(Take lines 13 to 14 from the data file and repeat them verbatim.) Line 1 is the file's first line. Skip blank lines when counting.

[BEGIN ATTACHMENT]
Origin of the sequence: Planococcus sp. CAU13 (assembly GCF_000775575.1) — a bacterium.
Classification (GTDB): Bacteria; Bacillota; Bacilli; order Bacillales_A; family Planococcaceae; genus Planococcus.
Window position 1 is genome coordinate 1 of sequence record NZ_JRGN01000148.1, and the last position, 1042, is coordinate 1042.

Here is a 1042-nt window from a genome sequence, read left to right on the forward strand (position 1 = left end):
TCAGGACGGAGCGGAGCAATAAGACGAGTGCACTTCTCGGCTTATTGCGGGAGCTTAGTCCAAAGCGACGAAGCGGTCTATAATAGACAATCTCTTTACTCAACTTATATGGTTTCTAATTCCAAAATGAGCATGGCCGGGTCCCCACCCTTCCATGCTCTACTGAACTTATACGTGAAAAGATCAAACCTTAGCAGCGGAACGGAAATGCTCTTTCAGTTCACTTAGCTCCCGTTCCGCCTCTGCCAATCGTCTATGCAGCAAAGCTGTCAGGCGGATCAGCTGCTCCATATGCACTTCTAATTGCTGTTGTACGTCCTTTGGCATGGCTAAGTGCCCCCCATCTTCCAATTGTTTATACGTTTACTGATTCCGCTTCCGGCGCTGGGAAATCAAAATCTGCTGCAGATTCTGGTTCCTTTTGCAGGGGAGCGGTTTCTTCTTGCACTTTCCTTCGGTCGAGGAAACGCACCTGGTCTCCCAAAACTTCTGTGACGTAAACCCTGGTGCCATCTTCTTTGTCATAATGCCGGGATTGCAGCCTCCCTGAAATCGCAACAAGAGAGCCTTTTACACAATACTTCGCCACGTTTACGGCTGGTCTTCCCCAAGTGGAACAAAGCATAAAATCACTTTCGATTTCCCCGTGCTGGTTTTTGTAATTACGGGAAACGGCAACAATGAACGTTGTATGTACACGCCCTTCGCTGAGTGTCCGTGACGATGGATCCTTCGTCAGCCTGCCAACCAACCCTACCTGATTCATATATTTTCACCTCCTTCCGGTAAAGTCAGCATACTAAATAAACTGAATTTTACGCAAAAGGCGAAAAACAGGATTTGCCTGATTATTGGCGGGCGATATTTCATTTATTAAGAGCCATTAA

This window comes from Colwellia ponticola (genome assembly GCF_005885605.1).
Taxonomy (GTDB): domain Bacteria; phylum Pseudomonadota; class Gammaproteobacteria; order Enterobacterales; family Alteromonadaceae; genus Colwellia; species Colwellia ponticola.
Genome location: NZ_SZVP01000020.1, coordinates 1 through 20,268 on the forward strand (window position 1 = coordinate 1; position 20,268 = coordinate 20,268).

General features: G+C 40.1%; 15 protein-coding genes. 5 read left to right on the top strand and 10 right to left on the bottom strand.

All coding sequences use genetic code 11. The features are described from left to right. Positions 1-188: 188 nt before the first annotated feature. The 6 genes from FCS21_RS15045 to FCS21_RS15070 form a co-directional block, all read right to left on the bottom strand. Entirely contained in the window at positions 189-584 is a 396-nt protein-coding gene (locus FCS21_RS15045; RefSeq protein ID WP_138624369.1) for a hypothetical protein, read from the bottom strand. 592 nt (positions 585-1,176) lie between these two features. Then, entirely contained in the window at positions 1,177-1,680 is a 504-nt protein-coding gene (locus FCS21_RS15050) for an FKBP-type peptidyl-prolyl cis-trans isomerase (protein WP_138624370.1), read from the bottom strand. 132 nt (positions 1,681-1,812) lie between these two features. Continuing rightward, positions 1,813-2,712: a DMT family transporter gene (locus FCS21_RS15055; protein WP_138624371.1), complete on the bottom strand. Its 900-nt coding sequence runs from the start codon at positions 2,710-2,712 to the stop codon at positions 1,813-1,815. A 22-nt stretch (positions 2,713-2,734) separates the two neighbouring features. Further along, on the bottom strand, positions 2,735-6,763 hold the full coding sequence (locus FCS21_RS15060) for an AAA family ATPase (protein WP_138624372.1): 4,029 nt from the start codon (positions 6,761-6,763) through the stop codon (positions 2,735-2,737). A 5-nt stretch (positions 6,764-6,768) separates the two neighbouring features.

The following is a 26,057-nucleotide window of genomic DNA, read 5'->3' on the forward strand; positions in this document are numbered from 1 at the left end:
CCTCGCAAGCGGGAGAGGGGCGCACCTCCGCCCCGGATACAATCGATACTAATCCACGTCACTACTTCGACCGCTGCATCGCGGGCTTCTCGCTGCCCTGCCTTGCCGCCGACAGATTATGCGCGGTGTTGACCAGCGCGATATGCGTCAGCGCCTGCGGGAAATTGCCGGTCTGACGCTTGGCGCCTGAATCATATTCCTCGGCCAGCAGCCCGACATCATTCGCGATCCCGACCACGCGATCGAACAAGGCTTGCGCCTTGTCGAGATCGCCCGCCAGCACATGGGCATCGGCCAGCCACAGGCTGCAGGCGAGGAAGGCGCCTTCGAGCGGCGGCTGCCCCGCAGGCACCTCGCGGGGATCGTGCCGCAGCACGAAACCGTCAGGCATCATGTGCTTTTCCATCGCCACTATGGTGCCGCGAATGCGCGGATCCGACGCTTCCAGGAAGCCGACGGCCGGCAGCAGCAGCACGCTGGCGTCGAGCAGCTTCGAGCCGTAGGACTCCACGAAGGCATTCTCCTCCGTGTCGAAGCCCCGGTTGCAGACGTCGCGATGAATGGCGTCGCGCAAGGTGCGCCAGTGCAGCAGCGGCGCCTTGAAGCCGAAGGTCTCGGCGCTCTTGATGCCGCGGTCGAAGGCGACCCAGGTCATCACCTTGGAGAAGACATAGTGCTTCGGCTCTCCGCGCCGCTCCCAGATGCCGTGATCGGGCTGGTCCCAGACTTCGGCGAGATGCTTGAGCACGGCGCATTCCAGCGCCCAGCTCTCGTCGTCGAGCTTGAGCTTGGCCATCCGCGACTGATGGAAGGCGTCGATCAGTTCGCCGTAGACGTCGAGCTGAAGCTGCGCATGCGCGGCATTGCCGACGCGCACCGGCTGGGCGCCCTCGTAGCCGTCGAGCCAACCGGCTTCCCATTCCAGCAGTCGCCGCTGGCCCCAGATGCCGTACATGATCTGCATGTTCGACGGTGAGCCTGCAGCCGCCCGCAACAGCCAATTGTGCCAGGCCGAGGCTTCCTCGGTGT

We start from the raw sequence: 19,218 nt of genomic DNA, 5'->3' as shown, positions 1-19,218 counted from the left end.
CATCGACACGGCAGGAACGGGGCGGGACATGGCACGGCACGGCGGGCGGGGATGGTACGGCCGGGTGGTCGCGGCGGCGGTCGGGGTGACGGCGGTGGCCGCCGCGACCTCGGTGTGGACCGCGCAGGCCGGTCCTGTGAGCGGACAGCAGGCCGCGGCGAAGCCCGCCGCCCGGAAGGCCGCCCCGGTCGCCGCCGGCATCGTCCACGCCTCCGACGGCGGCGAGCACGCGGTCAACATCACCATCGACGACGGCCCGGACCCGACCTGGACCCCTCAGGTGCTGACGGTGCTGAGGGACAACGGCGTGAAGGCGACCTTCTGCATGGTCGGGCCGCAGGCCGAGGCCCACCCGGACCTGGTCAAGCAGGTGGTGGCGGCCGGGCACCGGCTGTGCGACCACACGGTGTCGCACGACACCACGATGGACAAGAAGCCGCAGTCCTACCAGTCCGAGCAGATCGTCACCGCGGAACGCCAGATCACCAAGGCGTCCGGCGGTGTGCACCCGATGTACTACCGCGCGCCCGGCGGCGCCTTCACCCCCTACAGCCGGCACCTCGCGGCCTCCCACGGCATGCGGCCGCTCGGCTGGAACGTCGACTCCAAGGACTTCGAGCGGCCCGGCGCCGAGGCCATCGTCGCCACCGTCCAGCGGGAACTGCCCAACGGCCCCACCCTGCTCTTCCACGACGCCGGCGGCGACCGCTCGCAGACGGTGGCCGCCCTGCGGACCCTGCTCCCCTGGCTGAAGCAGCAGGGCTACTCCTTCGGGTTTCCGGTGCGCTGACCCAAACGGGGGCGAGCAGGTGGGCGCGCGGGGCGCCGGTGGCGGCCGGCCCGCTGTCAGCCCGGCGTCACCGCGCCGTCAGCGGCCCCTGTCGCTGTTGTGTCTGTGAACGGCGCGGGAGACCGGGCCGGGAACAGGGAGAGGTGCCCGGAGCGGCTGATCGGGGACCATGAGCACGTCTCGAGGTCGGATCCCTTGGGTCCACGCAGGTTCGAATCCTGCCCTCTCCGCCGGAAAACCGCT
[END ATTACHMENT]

We start from the raw sequence: 19,218 nt of genomic DNA, 5'->3' as shown, positions 1-19,218 counted from the left end.
CATCGACACGGCAGGAACGGGGCGGGACATGGCACGGCACGGCGGGCGGGGATGGTACGGCCGGGTGGTCGCGGCGGCGGTCGGGGTGACGGCGGTGGCCGCCGCGACCTCGGTGTGGACCGCGCAGGCCGGTCCTGTGAGCGGACAGCAGGCCGCGGCGAAGCCCGCCGCCCGGAAGGCCGCCCCGGTCGCCGCCGGCATCGTCCACGCCTCCGACGGCGGCGAGCACGCGGTCAACATCACCATCGACGACGGCCCGGACCCGACCTGGACCCCTCAGGTGCTGACGGTGCTGAGGGACAACGGCGTGAAGGCGACCTTCTGCATGGTCGGGCCGCAGGCCGAGGCCCACCCGGACCTGGTCAAGCAGGTGGTGGCGGCCGGGCACCGGCTGTGCGACCACACGGTGTCGCACGACACCACGATGGACAAGAAGCCGCAGTCCTACCAGTCCGAGCAGATCGTCACCGCGGAACGCCAGATCACCAAGGCGTCCGGCGGTGTGCACCCGATGTACTACCGCGCGCCCGGCGGCGCCTTCACCCCCTACAGCCGGCACCTCGCGGCCTCCCACGGCATGCGGCCGCTCGGCTGGAACGTCGACTCCAAGGACTTCGAGCGGCCCGGCGCCGAGGCCATCGTCGCCACCGTCCAGCGGGAACTGCCCAACGGCCCCACCCTGCTCTTCCACGACGCCGGCGGCGACCGCTCGCAGACGGTGGCCGCCCTGCGGACCCTGCTCCCCTGGCTGAAGCAGCAGGGCTACTCCTTCGGGTTTCCGGTGCGCTGACCCAAACGGGGGCGAGCAGGTGGGCGCGCGGGGCGCCGGTGGCGGCCGGCCCGCTGTCAGCCCGGCGTCACCGCGCCGTCAGCGGCCCCTGTCGCTGTTGTGTCTGTGAACGGCGCGGGAGACCGGGCCGGGAACAGGGAGAGGTGCCCGGAGCGGCTGATCGGGGACCATGAGCACGTCTCGAGGTCGGATCCCTTGGGTCCACGCAGGTTCGAATCCTGCCCTCTCCGCCGGAAAACCGCT